7. A device as in claim 6 which includes first and second sources which emit a first radiant energy beam, at the first wavelength and a second radiant energy beam at the second wavelength.
8. A device as in claim 7 where the first and second beams are coupled into the housing by second and third mirrors spaced from the piezoelectric mirror.
9. A device as in claim 8 which includes first and second radiant energy sensors, coupled to the housing which receive radiant energy of the first and second wavelengths respectively.
10. A device as in claim 9 which includes a third source of radiant energy of a third wavelength, the third source emits radiant energy coupled into the housing to be reflected off of the piezoelectric mirror at a third, different angle than the first and second beams of radiant energy.
11. A device as in claim 10 which includes control circuits coupled to the sources, the sensors and the piezoelectric mirror to establish multiple reflecting beams within the housing, at respective wavelengths which can be detected by respective sensors and which respond to the presence of predetermined different gases in the housing.
12. A device as in claim 11 which includes at least fourth and fifth mirrors, disposed from the second and third mirrors for reflecting at least portions of incident radiant energy at the first and second wavelengths to the piezoelectric mirror and for transmitting at least portions thereof to the respective first and second sensors.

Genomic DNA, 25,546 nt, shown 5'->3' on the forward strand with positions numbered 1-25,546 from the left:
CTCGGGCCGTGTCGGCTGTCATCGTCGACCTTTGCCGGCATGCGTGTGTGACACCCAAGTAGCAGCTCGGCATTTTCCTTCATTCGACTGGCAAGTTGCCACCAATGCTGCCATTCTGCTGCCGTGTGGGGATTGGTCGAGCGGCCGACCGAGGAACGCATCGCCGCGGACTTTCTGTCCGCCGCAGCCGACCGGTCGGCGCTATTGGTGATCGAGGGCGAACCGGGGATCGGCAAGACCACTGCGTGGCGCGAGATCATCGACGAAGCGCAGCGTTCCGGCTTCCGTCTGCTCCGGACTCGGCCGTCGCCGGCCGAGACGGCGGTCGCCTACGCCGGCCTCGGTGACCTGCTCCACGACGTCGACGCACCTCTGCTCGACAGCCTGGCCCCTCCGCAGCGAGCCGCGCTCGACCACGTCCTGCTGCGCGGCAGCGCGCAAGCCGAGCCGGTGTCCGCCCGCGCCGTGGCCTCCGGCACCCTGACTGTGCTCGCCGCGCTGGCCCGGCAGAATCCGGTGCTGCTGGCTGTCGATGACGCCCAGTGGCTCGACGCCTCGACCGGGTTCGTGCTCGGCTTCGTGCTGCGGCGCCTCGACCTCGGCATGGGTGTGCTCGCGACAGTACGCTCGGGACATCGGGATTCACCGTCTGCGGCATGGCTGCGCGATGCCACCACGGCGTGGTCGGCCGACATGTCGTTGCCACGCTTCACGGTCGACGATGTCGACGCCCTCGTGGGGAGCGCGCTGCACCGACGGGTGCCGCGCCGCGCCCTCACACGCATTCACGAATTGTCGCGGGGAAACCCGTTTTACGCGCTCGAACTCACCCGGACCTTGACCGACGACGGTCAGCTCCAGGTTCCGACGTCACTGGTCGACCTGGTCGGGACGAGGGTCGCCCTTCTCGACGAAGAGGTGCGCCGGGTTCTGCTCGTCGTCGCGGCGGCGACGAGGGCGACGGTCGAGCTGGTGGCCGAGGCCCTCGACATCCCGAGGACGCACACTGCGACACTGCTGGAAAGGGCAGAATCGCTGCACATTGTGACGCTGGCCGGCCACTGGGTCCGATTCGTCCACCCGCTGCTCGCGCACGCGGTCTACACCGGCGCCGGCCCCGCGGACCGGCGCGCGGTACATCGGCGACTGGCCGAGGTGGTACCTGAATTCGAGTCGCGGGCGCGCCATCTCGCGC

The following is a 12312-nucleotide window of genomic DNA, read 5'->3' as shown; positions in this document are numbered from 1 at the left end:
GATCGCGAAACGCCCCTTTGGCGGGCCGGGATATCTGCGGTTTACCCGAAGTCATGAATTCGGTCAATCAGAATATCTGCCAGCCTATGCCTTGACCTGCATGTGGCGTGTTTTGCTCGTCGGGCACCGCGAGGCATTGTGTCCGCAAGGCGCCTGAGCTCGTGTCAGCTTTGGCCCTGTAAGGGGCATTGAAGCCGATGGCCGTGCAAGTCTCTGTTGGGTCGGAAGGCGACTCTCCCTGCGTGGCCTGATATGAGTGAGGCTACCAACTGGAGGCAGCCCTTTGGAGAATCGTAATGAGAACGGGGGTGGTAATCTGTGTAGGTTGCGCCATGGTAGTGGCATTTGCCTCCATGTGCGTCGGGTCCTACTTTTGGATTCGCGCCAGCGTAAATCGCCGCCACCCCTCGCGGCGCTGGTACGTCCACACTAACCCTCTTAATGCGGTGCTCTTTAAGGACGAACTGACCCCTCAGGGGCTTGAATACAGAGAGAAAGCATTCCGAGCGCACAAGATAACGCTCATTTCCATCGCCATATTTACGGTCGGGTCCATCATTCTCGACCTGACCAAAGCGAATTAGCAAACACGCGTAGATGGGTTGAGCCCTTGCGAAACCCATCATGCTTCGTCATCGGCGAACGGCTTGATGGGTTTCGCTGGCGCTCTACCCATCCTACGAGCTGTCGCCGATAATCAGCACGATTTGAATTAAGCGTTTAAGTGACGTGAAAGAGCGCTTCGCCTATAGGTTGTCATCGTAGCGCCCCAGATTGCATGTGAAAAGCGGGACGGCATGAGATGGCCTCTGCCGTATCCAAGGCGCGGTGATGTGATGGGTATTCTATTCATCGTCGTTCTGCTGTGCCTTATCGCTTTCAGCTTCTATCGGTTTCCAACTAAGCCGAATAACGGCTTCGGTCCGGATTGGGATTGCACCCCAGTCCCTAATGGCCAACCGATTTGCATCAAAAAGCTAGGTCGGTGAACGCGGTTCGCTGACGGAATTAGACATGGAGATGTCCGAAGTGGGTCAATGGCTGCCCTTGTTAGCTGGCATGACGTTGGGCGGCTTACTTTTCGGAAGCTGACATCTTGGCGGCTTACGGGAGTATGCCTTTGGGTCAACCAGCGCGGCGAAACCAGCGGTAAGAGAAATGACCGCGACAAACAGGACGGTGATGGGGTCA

13. A device as in claim 12 where the second and third mirrors have a common curvature.
14. A method comprising:
coupling first radiant energy into a region via a first mirror of a first mirror pair;
reflecting the first radiant energy to hit a common reflective region at a first angle via a second mirror of the first mirror pair;
coupling second radiant energy into the region via a first mirror of a second mirror pair;
reflecting the second radiant energy to hit the common reflective region at a second angle, different from the first angle, via a second mirror of the second mirror pair;
altering a position parameter of the common reflective region so as to reflect the first and second radiant energy off of the common reflective region at different times.
15. A method as in claim 14 which includes moving the reflective region substantially linearly with a reciprocating motion.
16. A method as in claim 15 which includes providing the first radiant energy at a first wavelength and providing the second radiant energy at a second wavelength.
17. A method as in claim 16 which includes coupling third radiant energy of a third wavelength into the region via a first mirror of a third mirror pair, and reflecting the third radiant energy to hit the common reflective region at a third angle, different from the first and second angles, via a second mirror of the third mirror pair.
18. A method as in claim 16 which includes providing a flow of gas which intersects the first and second radiant energy.
19. A method as in claim 16 which includes obtaining indicia of at least one of the first and second radiant energy.
20. A method as in claim 19 which includes processing the indicia to establish the presence of selected gases.
Description
FIELD